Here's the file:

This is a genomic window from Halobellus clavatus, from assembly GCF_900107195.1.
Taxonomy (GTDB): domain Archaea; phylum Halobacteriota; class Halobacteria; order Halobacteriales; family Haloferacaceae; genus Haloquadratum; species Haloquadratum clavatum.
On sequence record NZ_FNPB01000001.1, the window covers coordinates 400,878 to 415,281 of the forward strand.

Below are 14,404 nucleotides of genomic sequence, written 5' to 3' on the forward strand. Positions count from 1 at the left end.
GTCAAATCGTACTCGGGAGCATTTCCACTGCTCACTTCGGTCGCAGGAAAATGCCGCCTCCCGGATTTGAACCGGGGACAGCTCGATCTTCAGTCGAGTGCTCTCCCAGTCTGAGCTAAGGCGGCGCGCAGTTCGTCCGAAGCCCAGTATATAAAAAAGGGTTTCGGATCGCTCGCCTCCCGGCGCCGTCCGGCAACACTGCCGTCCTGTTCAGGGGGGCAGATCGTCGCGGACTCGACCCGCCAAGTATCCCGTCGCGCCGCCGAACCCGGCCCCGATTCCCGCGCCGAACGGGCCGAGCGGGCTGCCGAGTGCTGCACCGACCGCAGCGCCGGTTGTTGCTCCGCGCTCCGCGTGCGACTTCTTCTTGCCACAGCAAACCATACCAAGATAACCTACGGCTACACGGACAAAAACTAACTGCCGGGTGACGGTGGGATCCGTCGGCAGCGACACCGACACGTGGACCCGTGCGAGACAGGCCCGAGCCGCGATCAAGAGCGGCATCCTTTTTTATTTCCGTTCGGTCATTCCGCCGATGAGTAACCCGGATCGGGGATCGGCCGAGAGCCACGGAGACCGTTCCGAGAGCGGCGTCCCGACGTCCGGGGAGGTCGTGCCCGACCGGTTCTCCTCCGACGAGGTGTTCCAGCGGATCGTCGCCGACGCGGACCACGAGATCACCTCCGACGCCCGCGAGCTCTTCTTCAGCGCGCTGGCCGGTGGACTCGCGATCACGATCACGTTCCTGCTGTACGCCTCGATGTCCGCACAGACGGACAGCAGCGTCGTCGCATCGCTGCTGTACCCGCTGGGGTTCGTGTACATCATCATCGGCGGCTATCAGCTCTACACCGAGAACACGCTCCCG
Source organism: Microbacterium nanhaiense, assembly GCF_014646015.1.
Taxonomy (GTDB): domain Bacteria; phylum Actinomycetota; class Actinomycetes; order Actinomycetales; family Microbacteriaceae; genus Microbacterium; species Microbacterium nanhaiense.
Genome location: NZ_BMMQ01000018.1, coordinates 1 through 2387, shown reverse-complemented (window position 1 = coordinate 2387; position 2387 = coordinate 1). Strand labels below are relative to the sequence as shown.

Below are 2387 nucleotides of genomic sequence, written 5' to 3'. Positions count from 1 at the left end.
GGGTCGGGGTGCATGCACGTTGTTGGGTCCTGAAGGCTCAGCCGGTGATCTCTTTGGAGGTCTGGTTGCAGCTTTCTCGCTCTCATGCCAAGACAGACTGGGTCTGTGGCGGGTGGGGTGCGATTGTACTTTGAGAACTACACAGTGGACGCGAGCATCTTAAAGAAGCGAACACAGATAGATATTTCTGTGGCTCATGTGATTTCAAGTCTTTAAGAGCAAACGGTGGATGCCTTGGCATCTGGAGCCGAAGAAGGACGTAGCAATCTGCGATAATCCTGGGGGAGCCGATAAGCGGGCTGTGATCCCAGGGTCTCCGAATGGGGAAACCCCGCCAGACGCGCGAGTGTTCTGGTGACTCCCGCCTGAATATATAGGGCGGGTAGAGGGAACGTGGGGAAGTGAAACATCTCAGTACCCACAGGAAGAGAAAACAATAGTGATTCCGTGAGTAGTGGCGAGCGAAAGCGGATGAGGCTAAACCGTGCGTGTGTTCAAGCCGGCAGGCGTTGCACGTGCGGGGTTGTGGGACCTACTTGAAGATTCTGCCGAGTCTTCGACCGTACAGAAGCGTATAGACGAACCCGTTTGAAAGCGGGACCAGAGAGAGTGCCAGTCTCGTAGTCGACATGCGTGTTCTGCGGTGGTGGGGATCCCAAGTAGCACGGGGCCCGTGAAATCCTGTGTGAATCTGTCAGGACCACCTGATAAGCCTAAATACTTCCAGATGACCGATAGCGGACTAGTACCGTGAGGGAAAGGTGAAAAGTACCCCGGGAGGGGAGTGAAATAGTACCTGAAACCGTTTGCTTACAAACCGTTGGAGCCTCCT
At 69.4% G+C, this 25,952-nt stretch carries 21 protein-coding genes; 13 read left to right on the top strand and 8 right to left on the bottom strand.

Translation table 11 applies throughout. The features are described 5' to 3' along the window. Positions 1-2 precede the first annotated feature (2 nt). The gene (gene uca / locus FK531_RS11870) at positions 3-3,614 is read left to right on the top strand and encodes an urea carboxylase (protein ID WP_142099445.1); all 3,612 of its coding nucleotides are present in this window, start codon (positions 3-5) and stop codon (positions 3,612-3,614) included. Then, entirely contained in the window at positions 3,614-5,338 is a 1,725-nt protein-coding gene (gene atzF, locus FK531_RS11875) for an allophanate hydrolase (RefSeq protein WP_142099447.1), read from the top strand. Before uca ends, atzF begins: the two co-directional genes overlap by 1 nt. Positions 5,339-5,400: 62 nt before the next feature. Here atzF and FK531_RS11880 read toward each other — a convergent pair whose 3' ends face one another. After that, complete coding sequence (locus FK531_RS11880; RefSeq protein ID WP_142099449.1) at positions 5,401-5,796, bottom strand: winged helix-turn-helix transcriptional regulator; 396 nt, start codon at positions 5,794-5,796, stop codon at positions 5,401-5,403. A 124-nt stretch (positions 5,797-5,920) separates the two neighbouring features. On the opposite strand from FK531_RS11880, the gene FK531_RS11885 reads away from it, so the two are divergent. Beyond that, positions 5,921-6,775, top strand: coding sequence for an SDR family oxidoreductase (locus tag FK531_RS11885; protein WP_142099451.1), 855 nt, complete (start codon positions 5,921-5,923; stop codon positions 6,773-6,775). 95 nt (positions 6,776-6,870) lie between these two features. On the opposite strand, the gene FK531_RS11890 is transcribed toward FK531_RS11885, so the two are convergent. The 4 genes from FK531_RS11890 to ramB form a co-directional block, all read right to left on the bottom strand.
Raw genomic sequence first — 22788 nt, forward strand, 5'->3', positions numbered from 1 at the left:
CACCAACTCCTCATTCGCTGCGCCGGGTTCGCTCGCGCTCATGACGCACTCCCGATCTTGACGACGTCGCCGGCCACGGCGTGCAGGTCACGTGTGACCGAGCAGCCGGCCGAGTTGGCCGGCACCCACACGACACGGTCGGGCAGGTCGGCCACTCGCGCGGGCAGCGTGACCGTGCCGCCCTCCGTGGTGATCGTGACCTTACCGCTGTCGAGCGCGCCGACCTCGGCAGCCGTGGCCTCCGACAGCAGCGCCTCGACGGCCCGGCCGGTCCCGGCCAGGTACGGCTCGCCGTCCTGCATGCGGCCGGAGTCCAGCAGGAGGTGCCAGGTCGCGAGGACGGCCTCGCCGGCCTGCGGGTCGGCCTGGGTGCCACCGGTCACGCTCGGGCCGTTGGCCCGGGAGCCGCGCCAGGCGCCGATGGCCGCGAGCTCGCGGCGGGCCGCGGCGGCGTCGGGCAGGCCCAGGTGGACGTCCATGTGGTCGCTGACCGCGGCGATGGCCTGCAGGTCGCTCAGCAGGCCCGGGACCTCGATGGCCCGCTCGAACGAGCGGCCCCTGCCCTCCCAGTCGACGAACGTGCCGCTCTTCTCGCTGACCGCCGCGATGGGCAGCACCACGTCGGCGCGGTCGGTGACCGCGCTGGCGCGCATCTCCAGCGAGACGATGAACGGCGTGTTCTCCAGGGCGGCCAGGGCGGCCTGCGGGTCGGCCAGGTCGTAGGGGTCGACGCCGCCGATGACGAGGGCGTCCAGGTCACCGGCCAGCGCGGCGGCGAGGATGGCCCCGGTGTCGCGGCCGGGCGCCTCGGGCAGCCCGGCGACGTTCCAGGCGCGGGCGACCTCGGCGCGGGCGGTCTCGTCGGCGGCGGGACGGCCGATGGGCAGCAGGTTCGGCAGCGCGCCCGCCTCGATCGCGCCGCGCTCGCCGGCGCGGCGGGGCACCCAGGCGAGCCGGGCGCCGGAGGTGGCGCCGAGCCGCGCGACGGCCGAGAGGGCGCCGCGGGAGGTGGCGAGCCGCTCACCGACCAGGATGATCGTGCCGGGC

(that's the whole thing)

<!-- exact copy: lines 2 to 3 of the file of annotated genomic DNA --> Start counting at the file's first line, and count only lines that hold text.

Taxonomy (GTDB): domain Archaea; phylum Halobacteriota; class Halobacteria; order Halobacteriales; family Haloferacaceae; genus Haloquadratum; species Haloquadratum clavatum.
On sequence record NZ_FNPB01000001.1, the window covers coordinates 400,878 to 415,281 of the forward strand.